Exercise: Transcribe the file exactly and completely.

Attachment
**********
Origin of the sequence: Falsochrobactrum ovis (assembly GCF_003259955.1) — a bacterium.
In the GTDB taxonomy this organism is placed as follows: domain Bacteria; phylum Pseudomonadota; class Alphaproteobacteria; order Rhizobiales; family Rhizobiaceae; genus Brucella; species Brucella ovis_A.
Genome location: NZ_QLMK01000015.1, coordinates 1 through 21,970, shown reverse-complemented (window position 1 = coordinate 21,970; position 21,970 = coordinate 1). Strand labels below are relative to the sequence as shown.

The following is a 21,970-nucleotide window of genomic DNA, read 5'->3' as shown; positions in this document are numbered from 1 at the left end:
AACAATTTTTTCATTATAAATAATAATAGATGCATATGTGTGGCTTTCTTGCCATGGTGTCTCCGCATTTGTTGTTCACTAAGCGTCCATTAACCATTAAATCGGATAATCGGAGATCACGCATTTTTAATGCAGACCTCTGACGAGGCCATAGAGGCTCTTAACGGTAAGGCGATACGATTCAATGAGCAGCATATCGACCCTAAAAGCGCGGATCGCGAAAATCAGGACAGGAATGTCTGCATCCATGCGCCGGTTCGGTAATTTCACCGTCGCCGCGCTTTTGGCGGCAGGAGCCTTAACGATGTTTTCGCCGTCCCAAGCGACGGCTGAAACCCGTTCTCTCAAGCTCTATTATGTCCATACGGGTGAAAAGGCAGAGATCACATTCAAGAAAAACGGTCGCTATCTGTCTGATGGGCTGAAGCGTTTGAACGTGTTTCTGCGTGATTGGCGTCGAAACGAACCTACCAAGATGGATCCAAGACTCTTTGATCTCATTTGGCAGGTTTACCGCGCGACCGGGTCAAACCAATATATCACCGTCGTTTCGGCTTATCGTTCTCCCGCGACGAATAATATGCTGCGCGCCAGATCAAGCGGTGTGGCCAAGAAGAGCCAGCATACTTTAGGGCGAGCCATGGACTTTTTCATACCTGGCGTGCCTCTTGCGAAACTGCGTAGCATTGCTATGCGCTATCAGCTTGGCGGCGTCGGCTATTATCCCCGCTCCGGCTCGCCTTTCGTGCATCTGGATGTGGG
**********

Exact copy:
Origin of the sequence: Falsochrobactrum ovis (assembly GCF_003259955.1) — a bacterium.
In the GTDB taxonomy this organism is placed as follows: domain Bacteria; phylum Pseudomonadota; class Alphaproteobacteria; order Rhizobiales; family Rhizobiaceae; genus Brucella; species Brucella ovis_A.
Genome location: NZ_QLMK01000015.1, coordinates 1 through 21,970, shown reverse-complemented (window position 1 = coordinate 21,970; position 21,970 = coordinate 1). Strand labels below are relative to the sequence as shown.

The following is a 21,970-nucleotide window of genomic DNA, read 5'->3' as shown; positions in this document are numbered from 1 at the left end:
AACAATTTTTTCATTATAAATAATAATAGATGCATATGTGTGGCTTTCTTGCCATGGTGTCTCCGCATTTGTTGTTCACTAAGCGTCCATTAACCATTAAATCGGATAATCGGAGATCACGCATTTTTAATGCAGACCTCTGACGAGGCCATAGAGGCTCTTAACGGTAAGGCGATACGATTCAATGAGCAGCATATCGACCCTAAAAGCGCGGATCGCGAAAATCAGGACAGGAATGTCTGCATCCATGCGCCGGTTCGGTAATTTCACCGTCGCCGCGCTTTTGGCGGCAGGAGCCTTAACGATGTTTTCGCCGTCCCAAGCGACGGCTGAAACCCGTTCTCTCAAGCTCTATTATGTCCATACGGGTGAAAAGGCAGAGATCACATTCAAGAAAAACGGTCGCTATCTGTCTGATGGGCTGAAGCGTTTGAACGTGTTTCTGCGTGATTGGCGTCGAAACGAACCTACCAAGATGGATCCAAGACTCTTTGATCTCATTTGGCAGGTTTACCGCGCGACCGGGTCAAACCAATATATCACCGTCGTTTCGGCTTATCGTTCTCCCGCGACGAATAATATGCTGCGCGCCAGATCAAGCGGTGTGGCCAAGAAGAGCCAGCATACTTTAGGGCGAGCCATGGACTTTTTCATACCTGGCGTGCCTCTTGCGAAACTGCGTAGCATTGCTATGCGCTATCAGCTTGGCGGCGTCGGCTATTATCCCCGCTCCGGCTCGCCTTTCGTGCATCTGGATGTGGG